"Not only was it a civil war, an effort by a people who had for years been seeking their liberation from any colonial influence whatsoever, but also we found that the Vietnamese whom we had enthusiastically molded after our own image were hard put to take up the fight against the threat we were supposedly saving them from. We found most people didn't even know the difference between communism and democracy. They only wanted to work in rice paddies without helicopters strafing them and bombs with napalm burning their villages and tearing their country apart. They wanted everything to do with the war, particularly with this foreign presence of the United States of America, to leave them alone in peace..."
"What's more fun than a Barrel of Monkeys? Nothing!" What could be better than assembling a long chain of tangled monkeys, each reliant on those either side of it for purchase, with just the one person holding onto a single monkey's arm at the top end of the chain, responsible for all those monkeys dangling from his fingers. Of course, with great power comes great responsibility; and that lone hand at the top of the chain of monkeys has to be careful - any slight mistake and the monkeys will tumble, and that, we are afraid, is the end of your turn. You don't get to go again because you screwed it up and the monkeys came crashing down. On May 22nd of this year, Ben Bernanke's game of Barrel of Monkeys was in full swing. It had been his turn for several years, and he looked as though he'd be picking up monkeys for a long time to come. The chain of monkeys hanging from his hand was so long that he had no real idea where it ended... indeed, "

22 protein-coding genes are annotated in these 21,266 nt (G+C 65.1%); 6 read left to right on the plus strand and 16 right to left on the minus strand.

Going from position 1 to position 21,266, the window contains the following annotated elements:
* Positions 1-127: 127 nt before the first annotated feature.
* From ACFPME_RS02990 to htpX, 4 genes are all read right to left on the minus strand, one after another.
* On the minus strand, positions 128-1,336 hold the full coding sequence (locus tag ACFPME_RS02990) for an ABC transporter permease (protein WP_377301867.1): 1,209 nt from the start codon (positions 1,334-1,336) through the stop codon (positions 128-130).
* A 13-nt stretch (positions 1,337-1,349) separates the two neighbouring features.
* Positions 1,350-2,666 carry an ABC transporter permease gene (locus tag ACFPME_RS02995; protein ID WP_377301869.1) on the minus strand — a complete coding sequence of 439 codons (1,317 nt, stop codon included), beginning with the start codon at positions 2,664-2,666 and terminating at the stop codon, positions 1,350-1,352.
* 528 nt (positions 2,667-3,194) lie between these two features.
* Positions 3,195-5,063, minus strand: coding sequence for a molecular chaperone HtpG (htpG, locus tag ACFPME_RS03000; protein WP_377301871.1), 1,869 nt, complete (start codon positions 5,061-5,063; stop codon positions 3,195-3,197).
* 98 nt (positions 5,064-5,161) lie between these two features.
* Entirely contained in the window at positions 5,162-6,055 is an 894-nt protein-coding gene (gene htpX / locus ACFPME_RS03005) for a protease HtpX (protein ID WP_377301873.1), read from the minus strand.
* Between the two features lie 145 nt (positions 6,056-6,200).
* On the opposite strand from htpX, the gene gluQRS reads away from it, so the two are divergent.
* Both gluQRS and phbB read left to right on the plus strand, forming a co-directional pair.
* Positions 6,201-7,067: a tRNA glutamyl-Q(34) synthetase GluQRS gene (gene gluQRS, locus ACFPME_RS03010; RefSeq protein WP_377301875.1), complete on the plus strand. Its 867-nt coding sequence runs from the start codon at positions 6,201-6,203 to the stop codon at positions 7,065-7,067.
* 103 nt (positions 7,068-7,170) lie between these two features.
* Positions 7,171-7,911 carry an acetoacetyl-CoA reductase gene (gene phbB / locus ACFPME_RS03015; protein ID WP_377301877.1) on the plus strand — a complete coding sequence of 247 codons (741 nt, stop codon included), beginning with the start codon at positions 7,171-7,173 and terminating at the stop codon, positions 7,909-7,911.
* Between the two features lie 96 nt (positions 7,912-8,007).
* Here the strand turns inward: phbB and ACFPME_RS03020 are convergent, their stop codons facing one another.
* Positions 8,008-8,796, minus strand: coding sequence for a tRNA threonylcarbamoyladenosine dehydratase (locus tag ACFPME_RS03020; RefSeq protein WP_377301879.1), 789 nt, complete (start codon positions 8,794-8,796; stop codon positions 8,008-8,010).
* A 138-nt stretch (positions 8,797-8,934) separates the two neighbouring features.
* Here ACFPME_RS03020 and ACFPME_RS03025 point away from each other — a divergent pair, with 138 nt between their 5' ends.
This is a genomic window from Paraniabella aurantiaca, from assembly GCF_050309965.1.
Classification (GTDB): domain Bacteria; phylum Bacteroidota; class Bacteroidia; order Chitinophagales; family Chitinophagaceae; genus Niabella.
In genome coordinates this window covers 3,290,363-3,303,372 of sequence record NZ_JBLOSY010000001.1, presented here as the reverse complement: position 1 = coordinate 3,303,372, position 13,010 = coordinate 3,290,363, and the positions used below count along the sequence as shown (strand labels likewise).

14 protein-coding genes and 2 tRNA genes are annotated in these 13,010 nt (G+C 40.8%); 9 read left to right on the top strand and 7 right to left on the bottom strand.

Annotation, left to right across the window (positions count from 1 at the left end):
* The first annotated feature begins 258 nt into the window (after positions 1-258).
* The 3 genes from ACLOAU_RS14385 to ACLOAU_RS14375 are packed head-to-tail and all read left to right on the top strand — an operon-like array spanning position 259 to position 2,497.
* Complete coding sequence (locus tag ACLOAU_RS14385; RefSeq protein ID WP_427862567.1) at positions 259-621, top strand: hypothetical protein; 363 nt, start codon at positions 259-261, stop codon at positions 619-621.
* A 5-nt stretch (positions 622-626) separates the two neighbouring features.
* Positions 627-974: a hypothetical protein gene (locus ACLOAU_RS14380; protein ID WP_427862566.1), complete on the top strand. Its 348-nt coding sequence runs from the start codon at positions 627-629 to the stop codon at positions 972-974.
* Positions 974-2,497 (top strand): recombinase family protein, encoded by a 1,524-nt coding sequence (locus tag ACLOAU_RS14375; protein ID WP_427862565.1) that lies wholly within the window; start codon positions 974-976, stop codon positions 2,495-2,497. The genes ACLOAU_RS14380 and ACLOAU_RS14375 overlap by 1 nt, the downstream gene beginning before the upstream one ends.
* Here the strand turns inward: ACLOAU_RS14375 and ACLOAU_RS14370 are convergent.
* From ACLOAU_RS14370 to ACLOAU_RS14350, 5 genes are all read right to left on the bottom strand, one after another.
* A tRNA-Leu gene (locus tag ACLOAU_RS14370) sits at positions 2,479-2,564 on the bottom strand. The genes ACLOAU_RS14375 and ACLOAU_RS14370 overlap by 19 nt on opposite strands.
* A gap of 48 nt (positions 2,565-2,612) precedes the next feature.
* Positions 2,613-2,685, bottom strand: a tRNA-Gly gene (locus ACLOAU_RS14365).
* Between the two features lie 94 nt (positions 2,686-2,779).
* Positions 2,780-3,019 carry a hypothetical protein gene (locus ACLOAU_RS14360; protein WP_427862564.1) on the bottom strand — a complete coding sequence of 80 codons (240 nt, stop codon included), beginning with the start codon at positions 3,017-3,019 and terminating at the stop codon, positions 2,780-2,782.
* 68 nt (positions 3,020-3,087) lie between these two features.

If the Fed really thinks that the rest of the world will have to "adjust to us" as it insists on draining global liquidity come what may, it may have a very rude surprise, yet again." One false move and all the monkeys may end up in a heap on the floor.
More on this morning's unexpected joint Israel-US missile test launch. From Bloomberg: